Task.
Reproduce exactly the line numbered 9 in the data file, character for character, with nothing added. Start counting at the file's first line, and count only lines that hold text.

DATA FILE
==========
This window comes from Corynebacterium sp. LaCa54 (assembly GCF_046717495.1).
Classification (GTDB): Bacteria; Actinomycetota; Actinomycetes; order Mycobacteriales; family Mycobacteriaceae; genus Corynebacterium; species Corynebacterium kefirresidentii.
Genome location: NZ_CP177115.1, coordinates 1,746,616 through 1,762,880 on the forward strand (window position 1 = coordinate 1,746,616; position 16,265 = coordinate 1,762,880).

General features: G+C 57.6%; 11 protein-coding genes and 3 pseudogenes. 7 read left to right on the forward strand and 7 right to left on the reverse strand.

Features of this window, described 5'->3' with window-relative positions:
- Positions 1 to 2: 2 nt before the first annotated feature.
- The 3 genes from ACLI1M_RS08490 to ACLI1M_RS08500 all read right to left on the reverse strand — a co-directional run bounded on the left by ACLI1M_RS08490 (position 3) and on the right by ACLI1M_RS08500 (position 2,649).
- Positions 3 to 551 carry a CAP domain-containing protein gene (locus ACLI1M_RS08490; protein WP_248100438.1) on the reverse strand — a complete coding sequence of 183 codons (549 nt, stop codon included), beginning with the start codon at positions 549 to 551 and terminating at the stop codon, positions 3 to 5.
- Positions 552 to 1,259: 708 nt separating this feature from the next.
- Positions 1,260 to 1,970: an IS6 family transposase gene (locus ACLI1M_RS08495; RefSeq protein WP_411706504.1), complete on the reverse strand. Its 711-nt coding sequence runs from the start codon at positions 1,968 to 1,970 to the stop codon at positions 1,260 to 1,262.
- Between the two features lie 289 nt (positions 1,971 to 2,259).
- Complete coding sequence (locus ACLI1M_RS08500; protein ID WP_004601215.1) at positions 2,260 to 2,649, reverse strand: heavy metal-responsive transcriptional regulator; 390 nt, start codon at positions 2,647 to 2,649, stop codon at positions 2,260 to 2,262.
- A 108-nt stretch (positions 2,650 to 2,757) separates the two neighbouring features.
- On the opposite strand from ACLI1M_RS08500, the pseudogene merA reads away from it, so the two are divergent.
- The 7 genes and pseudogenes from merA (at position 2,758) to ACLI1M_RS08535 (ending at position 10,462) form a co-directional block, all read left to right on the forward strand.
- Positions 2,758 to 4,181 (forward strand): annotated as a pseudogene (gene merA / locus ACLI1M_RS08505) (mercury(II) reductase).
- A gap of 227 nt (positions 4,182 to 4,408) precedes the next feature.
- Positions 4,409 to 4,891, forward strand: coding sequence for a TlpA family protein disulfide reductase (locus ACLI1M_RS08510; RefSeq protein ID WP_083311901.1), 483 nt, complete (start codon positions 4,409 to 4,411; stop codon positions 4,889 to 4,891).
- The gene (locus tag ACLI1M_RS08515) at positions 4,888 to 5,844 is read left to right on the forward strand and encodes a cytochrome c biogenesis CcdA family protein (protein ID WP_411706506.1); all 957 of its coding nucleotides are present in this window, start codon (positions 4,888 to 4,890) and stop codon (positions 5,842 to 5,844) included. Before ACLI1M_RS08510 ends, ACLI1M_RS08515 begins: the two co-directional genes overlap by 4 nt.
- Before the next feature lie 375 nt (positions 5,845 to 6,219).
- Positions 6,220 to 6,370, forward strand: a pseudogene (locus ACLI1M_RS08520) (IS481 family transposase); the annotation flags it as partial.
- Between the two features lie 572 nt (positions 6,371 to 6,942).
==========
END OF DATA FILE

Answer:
- Positions 552 to 1,259: 708 nt separating this feature from the next.